If you want to get all Pollyanna about cooking more often than you’d like during the past year, consider the No Budget Cooking Series. The series launched in late March 2020 when schools, offices and restaurants were mostly closed.
Aimed at folks who have to cook, not those who love to cook, it’s been an exploration of functional recipes. Most came from food labels. The series’ goal has been to be more practical than spectacular and I did my best to focus on recipes that don’t require specialized kitchen equipment or skill. If the recipe can withstand a blunder or two and still turn out tasty, so much the better.
I’ve learned a few things after testing more than 50 recipes in my very average kitchen with my moderately above average cooking talent.
Normally one must wait until the week between Christmas and New Year’s Day to find a year-in-review article of this stature, but COVID-19 didn’t seem the least bit concerned about conventional timing for such stories.
9 things I learned from the No Budget Cooking Series
1. Wisconsin comfort: Shockingly, comfort food recipes proved popular during a prolonged time of stress and uncertainty. Brandy slush, baked bean and beef bake, and air fryer fish fry have been the most read stories in the series.
Two of the top three didn’t surprise me.
Brandy slush packs a one-two punch of alcohol and sugar. That Jeanette Hurt, who’s written a book about Wisconsin cocktails, called the brandy slush the sangria of Wisconsin is a good indication of its popularity.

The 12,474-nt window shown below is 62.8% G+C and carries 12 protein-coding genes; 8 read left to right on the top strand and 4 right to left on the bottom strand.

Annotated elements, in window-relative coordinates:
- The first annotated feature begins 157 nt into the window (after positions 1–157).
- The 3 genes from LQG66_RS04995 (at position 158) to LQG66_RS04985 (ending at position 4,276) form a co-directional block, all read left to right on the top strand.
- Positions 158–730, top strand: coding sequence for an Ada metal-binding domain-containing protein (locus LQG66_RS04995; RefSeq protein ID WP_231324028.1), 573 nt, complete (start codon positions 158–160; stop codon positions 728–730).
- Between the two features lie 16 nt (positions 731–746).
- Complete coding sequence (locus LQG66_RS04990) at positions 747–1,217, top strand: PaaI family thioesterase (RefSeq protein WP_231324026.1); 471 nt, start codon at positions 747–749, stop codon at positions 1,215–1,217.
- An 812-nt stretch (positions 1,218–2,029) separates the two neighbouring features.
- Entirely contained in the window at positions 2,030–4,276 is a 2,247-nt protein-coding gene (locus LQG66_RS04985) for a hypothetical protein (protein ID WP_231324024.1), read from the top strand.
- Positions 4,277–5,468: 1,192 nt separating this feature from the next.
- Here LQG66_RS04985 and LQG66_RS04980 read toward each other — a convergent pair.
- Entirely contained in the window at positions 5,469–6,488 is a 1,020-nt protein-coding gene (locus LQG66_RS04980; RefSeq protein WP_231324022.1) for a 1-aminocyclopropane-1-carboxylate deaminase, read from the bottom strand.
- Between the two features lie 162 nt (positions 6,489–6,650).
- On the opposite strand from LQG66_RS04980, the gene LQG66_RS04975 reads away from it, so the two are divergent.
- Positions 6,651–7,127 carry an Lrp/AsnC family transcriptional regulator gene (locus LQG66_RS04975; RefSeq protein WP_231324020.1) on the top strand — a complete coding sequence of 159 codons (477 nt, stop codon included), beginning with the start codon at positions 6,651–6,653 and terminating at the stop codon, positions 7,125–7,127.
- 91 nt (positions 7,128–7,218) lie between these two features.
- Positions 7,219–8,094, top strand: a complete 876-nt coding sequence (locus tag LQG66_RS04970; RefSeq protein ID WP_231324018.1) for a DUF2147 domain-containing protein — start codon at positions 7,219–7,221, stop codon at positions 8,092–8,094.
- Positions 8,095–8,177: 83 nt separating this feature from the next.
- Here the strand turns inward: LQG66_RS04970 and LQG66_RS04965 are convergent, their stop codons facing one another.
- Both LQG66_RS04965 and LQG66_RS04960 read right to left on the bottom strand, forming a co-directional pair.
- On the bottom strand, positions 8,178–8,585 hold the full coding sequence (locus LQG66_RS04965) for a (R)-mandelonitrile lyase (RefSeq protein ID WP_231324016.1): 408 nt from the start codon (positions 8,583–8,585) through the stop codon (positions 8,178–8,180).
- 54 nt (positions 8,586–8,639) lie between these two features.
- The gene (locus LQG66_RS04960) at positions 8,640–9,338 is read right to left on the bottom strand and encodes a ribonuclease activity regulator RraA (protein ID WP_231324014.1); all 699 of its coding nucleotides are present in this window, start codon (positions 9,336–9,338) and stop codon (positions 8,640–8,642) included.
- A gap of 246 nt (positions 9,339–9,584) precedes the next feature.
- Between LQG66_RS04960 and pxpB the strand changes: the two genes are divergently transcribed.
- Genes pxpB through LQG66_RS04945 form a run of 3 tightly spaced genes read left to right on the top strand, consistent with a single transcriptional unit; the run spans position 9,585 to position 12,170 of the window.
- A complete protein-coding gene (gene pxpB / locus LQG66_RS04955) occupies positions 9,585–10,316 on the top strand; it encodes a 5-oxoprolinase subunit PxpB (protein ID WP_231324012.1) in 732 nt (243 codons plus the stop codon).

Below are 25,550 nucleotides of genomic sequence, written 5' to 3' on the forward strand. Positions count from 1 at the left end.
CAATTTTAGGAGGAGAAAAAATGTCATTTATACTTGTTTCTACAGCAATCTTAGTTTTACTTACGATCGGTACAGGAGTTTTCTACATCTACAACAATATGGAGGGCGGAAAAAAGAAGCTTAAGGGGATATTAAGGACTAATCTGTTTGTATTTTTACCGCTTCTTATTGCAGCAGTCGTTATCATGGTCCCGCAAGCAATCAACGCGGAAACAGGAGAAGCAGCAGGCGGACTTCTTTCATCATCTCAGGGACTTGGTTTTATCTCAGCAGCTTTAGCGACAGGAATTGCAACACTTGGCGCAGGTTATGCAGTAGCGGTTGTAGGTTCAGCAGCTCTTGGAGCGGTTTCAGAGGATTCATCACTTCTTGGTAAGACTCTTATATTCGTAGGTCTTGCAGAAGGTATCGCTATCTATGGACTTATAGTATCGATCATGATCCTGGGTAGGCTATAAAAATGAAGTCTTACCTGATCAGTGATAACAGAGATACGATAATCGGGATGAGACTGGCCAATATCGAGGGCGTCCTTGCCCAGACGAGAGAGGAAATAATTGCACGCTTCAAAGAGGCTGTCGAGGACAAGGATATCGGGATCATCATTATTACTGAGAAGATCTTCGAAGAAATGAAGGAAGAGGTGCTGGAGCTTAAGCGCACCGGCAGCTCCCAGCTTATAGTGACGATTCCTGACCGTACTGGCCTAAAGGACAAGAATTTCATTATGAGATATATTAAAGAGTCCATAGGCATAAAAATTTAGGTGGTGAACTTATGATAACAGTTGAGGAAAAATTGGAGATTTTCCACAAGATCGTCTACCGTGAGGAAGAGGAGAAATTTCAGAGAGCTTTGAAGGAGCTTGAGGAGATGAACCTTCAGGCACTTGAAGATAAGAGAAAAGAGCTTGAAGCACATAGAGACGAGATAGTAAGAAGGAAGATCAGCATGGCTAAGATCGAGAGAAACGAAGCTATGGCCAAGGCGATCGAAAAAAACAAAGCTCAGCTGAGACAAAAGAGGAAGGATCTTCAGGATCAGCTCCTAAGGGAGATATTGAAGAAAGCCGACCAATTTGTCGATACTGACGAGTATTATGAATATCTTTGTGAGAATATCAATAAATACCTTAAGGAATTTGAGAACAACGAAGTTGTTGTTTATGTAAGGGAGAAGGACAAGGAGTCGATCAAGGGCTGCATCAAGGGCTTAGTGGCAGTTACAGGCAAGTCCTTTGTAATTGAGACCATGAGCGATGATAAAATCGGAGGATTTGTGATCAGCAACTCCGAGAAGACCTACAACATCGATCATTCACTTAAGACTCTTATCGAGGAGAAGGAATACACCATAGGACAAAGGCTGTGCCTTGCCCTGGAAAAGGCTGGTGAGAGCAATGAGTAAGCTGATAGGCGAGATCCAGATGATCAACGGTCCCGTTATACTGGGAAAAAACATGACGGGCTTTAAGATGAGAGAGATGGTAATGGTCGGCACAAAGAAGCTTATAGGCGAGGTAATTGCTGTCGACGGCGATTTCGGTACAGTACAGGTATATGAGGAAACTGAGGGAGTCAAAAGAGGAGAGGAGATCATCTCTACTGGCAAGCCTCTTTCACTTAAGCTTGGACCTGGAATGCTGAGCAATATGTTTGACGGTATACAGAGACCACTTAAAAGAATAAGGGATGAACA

Air fryer fish fry is another top No Budget Cooking Series story because, fish fry.
While bacon mixed into baked bean and beef pumps up the classic dish, I wasn’t expecting it to land in the top three for the series. Then again, it did require a significant amount of willpower not to go back for a fourth helping, so, maybe it’s not so surprising.
Now you know why I take requests for more “healthy” recipes with a grain of salt.
3. No thank you reads: Not all sweet recipes were smash hits. Pumpkin cheesecake muffins and strawberry shortcake recipes were two of the bottom three when it came to reader interest. It’s the reader equivalent of a ‘no thank you’ bite.
The pumpkin cheesecake muffins weren’t great, so I get why that wouldn’t be a hit.
But the strawberry shortcake recipe? C’mon people. Admittedly the shortcakes are just oversized sugary drop biscuits, but even after I overbaked them, they were still about 721 times better than those weird sponge cups. That recipe deserves better (#savethestrawberryshortcakerecipe) so if you missed it, go back and give it a read.
4. Mostly true: I claimed that food package recipes are foolproof and well within the skillset of novice cooks. Sadly, I must admit a bit of defeat on this point.
The gluten-free flatbread recipe was an absolute disaster in flavor and texture and wasn’t particularly easy to make. Though, shame on me for thinking I could master gluten-free baking on a first try.
My biggest disappointment was the coconut macaroons, which fell short of ‘meh’ flavor status and didn’t bake up the way I hoped.